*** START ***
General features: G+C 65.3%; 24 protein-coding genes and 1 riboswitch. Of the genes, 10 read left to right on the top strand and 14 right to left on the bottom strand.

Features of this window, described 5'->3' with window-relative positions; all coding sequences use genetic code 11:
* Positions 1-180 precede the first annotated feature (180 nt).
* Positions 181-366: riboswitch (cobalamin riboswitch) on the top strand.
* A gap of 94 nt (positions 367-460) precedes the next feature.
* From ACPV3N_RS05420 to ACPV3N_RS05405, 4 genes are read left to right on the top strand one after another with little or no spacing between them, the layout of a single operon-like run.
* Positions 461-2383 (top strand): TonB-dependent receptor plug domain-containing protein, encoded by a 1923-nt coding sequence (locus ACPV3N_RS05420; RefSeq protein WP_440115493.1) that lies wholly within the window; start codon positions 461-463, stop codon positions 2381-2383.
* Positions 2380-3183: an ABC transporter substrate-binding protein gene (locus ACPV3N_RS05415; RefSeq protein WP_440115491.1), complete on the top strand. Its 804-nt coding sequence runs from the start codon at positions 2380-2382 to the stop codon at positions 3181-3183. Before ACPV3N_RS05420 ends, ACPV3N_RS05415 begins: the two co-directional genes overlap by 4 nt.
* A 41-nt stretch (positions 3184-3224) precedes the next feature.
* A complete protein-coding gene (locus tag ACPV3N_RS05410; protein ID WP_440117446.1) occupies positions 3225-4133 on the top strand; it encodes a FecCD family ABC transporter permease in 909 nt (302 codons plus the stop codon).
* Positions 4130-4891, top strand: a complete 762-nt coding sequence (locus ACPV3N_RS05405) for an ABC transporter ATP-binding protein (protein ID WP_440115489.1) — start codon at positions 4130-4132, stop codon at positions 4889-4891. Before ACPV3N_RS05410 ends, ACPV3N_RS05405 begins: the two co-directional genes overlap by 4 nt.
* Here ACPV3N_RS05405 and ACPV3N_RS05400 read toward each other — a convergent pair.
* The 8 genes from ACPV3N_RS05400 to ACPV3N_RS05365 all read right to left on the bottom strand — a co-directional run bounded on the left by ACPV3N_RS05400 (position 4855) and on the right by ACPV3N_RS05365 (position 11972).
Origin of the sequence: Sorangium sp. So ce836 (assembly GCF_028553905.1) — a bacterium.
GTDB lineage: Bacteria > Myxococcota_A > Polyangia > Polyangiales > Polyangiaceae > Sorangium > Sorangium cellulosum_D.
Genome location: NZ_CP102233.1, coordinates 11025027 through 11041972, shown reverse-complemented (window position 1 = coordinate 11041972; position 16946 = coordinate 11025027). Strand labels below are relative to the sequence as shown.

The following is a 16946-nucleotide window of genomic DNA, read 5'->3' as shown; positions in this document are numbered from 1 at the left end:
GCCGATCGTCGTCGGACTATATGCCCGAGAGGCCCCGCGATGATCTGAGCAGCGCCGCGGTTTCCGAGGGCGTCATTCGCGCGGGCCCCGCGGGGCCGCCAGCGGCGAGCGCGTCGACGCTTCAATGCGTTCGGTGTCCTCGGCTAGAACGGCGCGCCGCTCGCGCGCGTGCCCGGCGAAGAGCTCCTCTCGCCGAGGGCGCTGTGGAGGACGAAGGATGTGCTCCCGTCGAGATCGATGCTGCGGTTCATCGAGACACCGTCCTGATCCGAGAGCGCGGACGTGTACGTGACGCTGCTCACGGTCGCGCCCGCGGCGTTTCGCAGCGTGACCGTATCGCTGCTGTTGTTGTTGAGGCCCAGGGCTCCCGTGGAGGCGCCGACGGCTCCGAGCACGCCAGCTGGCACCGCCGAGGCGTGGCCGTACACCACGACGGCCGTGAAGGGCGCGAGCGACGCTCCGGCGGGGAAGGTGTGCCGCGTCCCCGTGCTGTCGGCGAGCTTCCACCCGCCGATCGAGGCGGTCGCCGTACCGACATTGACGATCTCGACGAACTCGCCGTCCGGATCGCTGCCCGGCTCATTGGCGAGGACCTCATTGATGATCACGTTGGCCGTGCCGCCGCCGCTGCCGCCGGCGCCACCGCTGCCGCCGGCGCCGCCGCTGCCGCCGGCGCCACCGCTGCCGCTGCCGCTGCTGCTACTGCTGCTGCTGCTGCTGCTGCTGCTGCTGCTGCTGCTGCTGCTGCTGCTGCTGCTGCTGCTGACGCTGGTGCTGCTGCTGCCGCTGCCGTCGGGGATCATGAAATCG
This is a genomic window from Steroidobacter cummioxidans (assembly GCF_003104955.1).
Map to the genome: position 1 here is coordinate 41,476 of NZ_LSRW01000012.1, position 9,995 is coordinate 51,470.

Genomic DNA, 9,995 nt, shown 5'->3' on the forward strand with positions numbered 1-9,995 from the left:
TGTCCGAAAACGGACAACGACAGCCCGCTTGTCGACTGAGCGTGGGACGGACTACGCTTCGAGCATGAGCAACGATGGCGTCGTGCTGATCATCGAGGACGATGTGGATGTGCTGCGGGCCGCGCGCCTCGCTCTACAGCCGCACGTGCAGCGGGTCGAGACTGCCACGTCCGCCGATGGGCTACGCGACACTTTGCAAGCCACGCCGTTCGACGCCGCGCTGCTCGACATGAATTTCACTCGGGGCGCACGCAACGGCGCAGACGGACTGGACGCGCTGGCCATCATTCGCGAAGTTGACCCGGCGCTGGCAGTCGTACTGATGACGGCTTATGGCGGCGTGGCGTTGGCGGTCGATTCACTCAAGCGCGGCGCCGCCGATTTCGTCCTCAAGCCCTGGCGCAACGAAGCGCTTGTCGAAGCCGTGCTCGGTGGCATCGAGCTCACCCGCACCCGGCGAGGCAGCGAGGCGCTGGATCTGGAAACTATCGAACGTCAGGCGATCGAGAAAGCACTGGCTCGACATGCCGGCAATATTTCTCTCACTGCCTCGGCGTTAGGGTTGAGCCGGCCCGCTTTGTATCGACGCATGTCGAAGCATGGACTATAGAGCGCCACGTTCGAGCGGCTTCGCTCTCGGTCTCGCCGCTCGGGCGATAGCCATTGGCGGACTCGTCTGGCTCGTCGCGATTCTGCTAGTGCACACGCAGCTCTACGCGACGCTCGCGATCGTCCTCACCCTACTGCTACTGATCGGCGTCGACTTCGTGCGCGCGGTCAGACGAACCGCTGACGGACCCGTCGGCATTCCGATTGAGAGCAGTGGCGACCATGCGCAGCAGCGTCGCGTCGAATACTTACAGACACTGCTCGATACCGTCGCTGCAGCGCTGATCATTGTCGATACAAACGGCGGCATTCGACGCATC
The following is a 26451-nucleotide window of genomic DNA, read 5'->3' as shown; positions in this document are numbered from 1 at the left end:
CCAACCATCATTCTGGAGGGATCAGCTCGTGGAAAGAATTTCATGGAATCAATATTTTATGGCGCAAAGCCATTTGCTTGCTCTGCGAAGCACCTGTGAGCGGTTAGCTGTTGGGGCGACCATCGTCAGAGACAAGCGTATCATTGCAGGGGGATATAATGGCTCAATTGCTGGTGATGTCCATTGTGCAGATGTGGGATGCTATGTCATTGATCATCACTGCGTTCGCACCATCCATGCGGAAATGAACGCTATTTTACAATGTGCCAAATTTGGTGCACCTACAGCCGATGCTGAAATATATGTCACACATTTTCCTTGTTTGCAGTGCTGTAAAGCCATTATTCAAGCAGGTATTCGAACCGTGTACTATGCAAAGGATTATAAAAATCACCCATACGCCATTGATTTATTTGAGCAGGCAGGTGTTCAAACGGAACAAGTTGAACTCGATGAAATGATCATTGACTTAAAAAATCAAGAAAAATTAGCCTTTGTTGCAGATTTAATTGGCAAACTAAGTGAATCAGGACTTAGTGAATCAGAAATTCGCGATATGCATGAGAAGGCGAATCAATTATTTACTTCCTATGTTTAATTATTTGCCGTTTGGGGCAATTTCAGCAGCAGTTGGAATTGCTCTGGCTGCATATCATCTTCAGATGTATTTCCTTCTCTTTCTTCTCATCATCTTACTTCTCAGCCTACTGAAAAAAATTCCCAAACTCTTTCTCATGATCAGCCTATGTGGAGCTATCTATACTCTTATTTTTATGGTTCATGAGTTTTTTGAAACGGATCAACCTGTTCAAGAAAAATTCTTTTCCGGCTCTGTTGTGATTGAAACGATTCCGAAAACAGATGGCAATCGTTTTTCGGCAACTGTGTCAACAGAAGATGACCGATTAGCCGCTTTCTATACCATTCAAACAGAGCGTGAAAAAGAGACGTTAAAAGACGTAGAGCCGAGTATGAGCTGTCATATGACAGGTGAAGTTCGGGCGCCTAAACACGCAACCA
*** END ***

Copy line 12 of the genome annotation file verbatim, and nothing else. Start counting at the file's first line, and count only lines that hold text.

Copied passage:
* Here ACPV3N_RS05405 and ACPV3N_RS05400 read toward each other — a convergent pair.